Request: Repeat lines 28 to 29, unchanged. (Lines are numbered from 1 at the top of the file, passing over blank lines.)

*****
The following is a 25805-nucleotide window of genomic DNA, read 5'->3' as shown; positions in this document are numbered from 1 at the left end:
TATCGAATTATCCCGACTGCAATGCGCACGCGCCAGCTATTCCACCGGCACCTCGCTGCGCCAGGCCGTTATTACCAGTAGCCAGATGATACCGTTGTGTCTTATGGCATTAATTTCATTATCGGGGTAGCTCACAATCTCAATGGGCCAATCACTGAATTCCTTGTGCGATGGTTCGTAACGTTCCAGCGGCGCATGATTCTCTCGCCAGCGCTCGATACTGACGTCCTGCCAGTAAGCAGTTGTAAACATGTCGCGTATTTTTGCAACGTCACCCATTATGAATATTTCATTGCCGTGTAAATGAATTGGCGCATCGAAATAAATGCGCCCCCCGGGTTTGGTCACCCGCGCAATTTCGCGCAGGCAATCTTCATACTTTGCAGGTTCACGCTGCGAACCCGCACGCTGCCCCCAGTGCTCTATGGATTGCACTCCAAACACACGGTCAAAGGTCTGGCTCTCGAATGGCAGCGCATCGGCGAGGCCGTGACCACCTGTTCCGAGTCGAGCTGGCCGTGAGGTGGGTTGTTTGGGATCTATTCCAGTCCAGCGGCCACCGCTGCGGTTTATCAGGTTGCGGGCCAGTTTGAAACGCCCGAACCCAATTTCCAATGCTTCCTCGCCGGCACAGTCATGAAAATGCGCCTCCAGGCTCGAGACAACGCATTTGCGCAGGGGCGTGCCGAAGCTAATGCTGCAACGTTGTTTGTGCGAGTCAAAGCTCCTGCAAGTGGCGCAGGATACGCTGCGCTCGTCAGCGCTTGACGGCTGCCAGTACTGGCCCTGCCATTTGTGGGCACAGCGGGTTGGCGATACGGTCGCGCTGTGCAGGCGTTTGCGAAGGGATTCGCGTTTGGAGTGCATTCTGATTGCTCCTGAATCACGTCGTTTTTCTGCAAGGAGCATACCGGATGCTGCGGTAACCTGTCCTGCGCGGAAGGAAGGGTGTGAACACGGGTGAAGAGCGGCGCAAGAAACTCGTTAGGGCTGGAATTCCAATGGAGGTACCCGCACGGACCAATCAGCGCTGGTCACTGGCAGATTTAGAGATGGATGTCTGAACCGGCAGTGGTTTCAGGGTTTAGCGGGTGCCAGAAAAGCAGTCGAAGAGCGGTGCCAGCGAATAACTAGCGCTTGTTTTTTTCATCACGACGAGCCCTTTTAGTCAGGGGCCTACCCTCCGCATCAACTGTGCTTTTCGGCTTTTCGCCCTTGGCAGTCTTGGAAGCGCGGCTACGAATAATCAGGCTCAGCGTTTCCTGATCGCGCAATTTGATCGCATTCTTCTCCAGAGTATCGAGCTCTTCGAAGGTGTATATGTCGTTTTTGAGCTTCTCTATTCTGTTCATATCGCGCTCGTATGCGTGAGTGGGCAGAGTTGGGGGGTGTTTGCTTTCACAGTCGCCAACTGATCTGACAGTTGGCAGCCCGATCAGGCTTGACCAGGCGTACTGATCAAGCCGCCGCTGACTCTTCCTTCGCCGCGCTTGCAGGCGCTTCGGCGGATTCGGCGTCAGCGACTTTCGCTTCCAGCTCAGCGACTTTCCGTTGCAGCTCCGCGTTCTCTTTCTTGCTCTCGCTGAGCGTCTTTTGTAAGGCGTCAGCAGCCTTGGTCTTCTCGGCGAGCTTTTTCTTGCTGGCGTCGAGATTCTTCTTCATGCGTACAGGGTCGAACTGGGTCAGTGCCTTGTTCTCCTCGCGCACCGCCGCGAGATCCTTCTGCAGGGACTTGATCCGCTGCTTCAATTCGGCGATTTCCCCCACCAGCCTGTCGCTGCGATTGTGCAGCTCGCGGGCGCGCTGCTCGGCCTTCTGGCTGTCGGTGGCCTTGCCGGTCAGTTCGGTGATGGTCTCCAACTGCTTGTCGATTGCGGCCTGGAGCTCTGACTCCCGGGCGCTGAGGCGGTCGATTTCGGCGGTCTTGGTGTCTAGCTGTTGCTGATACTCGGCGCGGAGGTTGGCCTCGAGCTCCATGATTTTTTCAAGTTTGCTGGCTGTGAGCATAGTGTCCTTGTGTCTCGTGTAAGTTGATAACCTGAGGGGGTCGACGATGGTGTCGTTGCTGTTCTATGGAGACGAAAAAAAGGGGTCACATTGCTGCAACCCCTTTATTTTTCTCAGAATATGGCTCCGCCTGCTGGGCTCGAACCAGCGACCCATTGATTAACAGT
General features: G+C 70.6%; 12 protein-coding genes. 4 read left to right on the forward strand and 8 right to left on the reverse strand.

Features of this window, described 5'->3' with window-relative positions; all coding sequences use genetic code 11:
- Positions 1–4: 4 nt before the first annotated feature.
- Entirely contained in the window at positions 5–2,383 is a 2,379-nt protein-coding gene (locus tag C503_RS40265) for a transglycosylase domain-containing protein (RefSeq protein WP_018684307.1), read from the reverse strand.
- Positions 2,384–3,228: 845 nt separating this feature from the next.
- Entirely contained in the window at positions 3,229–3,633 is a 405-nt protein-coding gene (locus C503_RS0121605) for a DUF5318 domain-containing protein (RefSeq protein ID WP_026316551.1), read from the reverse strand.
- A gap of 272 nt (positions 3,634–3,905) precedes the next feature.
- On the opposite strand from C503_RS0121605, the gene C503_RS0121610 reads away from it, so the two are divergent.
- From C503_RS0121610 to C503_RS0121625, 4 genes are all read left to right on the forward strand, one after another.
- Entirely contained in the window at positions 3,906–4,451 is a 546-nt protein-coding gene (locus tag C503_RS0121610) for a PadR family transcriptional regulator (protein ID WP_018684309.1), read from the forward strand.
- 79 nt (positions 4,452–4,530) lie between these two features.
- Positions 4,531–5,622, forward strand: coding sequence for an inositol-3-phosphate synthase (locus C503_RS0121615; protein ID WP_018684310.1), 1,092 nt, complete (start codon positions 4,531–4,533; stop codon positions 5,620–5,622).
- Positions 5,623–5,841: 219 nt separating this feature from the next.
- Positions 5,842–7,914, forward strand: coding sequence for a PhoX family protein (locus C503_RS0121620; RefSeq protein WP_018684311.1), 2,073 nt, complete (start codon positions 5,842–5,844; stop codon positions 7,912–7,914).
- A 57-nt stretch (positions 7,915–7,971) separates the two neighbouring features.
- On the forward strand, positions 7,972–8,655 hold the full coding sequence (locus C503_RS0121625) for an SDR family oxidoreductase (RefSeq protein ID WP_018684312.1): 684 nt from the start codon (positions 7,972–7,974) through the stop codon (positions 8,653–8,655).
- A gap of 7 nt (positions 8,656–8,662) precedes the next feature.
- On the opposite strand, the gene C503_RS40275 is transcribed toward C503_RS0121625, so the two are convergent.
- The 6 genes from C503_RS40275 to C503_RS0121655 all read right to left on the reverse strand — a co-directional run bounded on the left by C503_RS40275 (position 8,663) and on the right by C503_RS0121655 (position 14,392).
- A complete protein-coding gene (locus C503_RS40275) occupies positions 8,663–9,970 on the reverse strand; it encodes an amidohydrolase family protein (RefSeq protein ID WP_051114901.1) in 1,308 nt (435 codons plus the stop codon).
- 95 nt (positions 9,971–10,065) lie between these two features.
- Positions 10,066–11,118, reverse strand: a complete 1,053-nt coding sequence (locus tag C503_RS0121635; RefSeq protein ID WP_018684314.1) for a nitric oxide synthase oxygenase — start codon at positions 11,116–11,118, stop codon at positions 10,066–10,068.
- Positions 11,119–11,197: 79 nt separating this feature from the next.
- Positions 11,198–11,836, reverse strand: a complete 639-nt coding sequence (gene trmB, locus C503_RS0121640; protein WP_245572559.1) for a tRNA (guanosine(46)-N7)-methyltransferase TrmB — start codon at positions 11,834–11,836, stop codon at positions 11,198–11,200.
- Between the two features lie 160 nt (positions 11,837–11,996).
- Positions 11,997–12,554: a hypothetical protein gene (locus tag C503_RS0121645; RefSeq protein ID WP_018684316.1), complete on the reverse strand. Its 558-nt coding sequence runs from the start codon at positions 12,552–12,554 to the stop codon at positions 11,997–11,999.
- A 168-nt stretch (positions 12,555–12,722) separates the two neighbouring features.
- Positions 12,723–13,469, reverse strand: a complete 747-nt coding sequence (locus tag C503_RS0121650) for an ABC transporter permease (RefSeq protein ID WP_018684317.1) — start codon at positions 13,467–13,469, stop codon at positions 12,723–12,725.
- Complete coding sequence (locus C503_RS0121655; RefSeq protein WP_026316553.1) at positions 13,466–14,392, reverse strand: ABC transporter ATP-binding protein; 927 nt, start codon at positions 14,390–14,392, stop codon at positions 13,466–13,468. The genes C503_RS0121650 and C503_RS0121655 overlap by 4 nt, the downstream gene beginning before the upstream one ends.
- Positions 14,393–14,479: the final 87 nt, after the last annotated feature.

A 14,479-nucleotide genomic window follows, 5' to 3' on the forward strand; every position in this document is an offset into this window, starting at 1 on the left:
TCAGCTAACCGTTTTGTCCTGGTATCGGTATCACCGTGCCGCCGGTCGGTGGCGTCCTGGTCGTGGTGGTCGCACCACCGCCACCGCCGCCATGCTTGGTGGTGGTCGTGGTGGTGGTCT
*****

- Positions 11,997–12,554: a hypothetical protein gene (locus tag C503_RS0121645; RefSeq protein ID WP_018684316.1), complete on the reverse strand. Its 558-nt coding sequence runs from the start codon at positions 12,552–12,554 to the stop codon at positions 11,997–11,999.
- A 168-nt stretch (positions 12,555–12,722) separates the two neighbouring features.